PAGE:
In 2018, that word is going to be “agile,” and human resource teams will be responsible for making it a reality across the organization. Business agility is the ability to adapt and respond rapidly to changes in the environment while sustaining success. Depending on the size and stage of your organization, agility may require bold internal policy transformations, a new approach to hiring or paradigm shifts in company culture.

Agile isn’t new, so why will it creep up the challenges list in 2018?

With questions swirling around whether the economy can sustain its momentum, uncertainty has again set in. Organizations with the ability to quickly adapt to changing business and economic conditions, companywide and HR-focused objectives – particularly those focused on driving growth – won’t have to be compromised. Yet nearly 700 executives reported having little confidence in their companies’ ability to quickly mobilize in response to market shifts. More than 50% of those surveyed did not believe that their culture was adaptive enough to respond.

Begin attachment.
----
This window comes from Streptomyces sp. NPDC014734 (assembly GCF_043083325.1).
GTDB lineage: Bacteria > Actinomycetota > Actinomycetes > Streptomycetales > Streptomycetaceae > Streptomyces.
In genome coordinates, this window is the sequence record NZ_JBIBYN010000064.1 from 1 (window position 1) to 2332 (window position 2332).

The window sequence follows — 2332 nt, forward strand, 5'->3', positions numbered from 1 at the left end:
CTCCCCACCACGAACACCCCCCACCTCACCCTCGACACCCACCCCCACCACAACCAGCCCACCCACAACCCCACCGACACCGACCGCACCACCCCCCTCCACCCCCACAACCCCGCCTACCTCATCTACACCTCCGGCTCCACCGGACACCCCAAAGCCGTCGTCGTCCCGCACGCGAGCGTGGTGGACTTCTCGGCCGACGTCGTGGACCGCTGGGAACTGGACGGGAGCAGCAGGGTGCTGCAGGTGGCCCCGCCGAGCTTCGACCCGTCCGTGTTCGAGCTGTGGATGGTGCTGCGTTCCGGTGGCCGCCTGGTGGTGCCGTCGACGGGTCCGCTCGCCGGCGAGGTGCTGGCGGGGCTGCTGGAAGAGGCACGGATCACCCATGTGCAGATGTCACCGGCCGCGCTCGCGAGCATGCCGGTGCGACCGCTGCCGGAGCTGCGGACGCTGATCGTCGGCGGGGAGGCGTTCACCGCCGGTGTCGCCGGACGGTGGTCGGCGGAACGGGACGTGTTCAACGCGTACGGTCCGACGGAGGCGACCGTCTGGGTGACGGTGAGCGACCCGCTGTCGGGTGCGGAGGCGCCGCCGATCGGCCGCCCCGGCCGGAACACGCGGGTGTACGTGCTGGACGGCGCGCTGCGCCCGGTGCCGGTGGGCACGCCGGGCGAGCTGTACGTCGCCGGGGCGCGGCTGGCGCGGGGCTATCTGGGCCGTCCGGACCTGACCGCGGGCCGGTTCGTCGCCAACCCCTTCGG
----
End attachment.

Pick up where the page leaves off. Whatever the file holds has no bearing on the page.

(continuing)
See also: The Human Resources View Of Health Care Benefits Needs To Change 

To solve this quandary, CEOs are turning to HR leaders. CEOs are providing a mandate to create a workforce and cultivate a culture that is agile and nimble enough to capitalize on new opportunities and overcome deep-rooted organizational challenges.

At Peak Sales Recruiting, we work with HR leaders from some of the most innovative and disruptive companies. Based on their collective experiences and the latest studies, we have compiled three ways human resource and talent acquisition teams can harness the power of agility to drive organizational performance in 2018:

1. Learn from Tom Cruise in “Mission Impossible:” In the popular movie franchise, Cruise leads IMF, a self-managed team that operates outside of government bureaucracy to save the U.S. from evil. In the real world, many leading companies such as Microsoft, Spotify and Airbnb have employed similar strategies. For example, “Scaling Agile @ Spotify” formed cross-departmental teams that functioned like a startup, with Spotify as the incubator. The teams – Tribes and Guilds – had delegated decision-making autonomy on key service and product development initiatives. Their work has been so important that they’ve helped the company keep giants like Apple from stealing market share in a growth segment.